That was “The Attitude Era” for you.
7. Kurt Angle vs. Brock Lesnar (WWE Championship — WrestleMania XIX)
Brock Lesnar is such a gifted athlete. He’s an immense creature who moves faster than a WCW cruiserweight in their prime. After winning the 2003 Royal Rumble, it seemed inevitable he would win the WWE Championship at WrestleMania XIX.
That doesn’t mean Kurt Angle was a slouch, either. The Olympic gold medalist was able to have a great match with anyone, but you had to bust your behind to keep up with him. This particular Mania had several amazing matches, including Shawn Michaels vs. Chris Jericho and The Rock vs. Steve Austin, yet this main event completely stole the show.
These two athletes worked so well together that they would continue their feud for months afterwards. The crowd was behind the young Lesnar, who exchanged suplexes and fought off submission holds from Angle. The Pittsburgh native couldn’t risk being disqualified, since the stipulation was the title would change hands regardless.
Sadly, his botched shooting star press will forever overshadow this great contest, but really, who cares? He hit Angle with two F-5’s and showed the world he had the most promising future out of his peers in a long time.
Too bad he didn’t stick around for much longer.
6. Triple H vs. The Rock vs. Mick Foley vs. Big Show (Fatal Four-Way for the WWE Championship — WrestleMania 2000)
In all honesty, WrestleMania 2000 was a train wreck every wrestling fan would like to forget. Even WWE was cashing in on the millennium craze, deeming WrestleMania 2000 as the biggest Mania yet.
It turned out to be putrid, only having one singles match on the whole card (Terri vs. The Kat), and with the exception of the Ladder Match featuring Edge & Christian, The Hardy Boyz, and The Dudley Boyz, along with a triple threat match for both the Intercontinental and European championships featuring Chris Benoit, Chris Jericho and Kurt Angle, the main event salvaged the whole card.
Every member of the divided McMahon family cornered a wrestler in this match. Stephanie McMahon was in her husband Triple H’s corner, Shane McMahon invested his time into Big Show, Vince McMahon chose The Rock, and his wife, Linda McMahon, cornered the lovable Mick Foley.
The fatal four-way bout turned out to be an entertaining affair, with Big Show being eliminated first by The Rock. Mick Foley spent a good amount of time battering Triple H, who he had a lengthily feud with at the time, but he was pinned by “The Game” after a second “Pedigree” onto a chair.
It was Vince McMahon who turned on The Rock, hitting him with a chair to allow Triple H to get the pin and retain the title. It was a frustrating end to a great match, but afterwards, The Rock dished out his finisher, “The Rock Bottom,” to every member of the family except for Linda. He also hit Stephanie with a “People’s Elbow” for good measure.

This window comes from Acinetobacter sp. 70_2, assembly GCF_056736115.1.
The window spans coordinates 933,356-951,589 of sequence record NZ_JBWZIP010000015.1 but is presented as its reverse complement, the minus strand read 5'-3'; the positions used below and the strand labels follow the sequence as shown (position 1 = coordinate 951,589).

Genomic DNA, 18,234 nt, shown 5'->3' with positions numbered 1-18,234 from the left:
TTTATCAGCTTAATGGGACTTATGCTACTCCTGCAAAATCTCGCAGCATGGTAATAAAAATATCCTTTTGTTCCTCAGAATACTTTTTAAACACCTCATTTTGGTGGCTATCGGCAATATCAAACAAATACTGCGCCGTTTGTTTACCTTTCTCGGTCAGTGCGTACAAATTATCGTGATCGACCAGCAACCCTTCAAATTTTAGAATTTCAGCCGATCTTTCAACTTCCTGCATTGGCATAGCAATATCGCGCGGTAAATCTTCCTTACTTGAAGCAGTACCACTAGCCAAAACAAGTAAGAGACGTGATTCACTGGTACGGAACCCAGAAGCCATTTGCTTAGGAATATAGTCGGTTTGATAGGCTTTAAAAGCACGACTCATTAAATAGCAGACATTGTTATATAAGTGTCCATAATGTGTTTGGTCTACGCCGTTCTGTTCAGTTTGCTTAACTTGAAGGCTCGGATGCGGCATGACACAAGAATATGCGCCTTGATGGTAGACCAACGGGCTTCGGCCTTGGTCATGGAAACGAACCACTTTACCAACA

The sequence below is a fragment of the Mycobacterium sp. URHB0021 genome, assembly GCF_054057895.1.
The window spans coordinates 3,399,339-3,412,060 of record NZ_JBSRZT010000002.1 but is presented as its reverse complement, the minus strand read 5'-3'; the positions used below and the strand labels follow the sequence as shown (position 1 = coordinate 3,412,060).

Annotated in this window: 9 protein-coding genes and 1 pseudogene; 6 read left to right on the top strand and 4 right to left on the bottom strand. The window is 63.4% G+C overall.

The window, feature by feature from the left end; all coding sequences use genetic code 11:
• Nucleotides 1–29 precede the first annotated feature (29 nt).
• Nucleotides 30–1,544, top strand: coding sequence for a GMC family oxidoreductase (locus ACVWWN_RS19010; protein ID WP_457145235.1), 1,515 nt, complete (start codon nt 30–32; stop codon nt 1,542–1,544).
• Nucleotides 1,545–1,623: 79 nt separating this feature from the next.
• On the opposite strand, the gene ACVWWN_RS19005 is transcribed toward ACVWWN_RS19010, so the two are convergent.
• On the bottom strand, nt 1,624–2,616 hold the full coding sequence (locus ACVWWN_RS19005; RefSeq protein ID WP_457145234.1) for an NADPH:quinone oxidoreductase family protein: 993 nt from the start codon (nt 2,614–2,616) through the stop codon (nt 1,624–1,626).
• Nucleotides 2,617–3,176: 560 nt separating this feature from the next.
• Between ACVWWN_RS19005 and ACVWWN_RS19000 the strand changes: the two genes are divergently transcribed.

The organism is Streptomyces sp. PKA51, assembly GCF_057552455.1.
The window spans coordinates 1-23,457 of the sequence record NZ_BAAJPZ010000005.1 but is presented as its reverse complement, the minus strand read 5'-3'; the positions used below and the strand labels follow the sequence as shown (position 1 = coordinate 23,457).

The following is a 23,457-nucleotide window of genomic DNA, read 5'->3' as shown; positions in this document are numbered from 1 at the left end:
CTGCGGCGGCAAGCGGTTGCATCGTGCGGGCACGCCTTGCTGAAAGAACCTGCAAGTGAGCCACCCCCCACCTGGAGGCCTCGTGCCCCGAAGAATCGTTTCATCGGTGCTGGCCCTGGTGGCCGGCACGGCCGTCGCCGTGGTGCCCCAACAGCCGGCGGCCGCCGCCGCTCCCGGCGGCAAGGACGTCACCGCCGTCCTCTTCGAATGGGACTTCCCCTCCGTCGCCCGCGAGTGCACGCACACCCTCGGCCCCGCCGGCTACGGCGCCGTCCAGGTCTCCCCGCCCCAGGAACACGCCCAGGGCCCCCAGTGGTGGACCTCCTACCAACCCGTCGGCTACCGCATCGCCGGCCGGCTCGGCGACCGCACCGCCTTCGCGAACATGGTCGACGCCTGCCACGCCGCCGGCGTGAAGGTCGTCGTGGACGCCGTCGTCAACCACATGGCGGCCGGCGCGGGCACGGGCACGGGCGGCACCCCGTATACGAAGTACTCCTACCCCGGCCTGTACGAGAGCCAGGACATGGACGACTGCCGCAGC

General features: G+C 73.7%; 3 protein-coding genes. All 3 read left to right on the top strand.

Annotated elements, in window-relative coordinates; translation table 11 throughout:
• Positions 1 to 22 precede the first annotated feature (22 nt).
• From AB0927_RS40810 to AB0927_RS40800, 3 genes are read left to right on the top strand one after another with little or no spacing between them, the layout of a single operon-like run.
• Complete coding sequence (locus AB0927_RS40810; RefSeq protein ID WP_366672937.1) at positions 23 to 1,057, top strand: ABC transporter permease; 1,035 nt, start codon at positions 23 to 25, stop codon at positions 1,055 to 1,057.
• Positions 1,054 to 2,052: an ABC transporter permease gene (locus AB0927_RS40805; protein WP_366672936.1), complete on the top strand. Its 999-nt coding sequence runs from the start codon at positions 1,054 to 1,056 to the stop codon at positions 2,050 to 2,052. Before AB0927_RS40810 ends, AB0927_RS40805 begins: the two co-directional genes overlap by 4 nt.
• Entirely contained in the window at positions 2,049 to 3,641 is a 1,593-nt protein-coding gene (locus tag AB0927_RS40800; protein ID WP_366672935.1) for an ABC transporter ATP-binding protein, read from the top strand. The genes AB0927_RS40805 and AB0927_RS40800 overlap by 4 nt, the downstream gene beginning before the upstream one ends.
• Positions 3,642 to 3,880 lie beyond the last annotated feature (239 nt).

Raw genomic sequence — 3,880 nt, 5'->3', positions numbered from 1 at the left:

5. The Undertaker vs. Shawn Michaels (No Disqualification Match for the Streak vs. Career– WrestleMania XXVI)
When you think about The Undertaker’s streak, there are a few names that come to mind which bring forth laughter when thinking they could have broken the streak. You’ve got Big Boss Man, A-Train and Mark Henry, and in all honesty, nobody ever came as close as Randy Orton at WrestleMania XXI.
The year before this event, Michaels made it believable that after 17 years of being undefeated at the extravaganza, The Undertaker could have met his match at WrestleMania XXV.
In their second meeting, both Texans delivered and gave the public a great match, but it didn’t compare to one of the best matches in the history of wrestling a year before. It was Michaels’ swan song, and even if he would be seen a few times afterwards, this was the last effort of giving it all and then some.
Taker was great in this rivalry, selling the fact that he couldn’t put Michaels away, no matter how hard he tried. Tie that in with the fact that Michaels hit a moonsault onto Taker who was laid out on the announce table, and you’ve got to raise your glass to the madman.
In the end, The Undertaker prevailed and it was obvious he would win the rematch since breaking the streak has been a taboo subject for a while now.
4. The Rock vs. Stone Cold Steve Austin (No Disqualification Match for the WWE Championship — WrestleMania XV)
The first meeting between The Rock and Stone Cold Steve Austin was seen as a changing of the guard. Pro wrestling wasn’t about superheroes like Hulk Hogan or workhorses like Bret Hart anymore. Although there was still room for those names mentioned, the focus was shifting. The public was becoming more drawn to hardcore scenes, involving misogyny mixed with violence in the worst way possible.
This isn’t to say The Rock or Austin were guilty of being chauvinistic, but they sure paved the way for the future of “The Attitude Era” because of their behavior and we knew these two personalities would be at the forefront of where wrestling was going. After enduring rough starts to their careers, they both feuded over the Intercontinental Championship, and when they were ready to the take the reigns, they headlined WrestleMania XV in one of the better WWE Championship matches of the 1990s.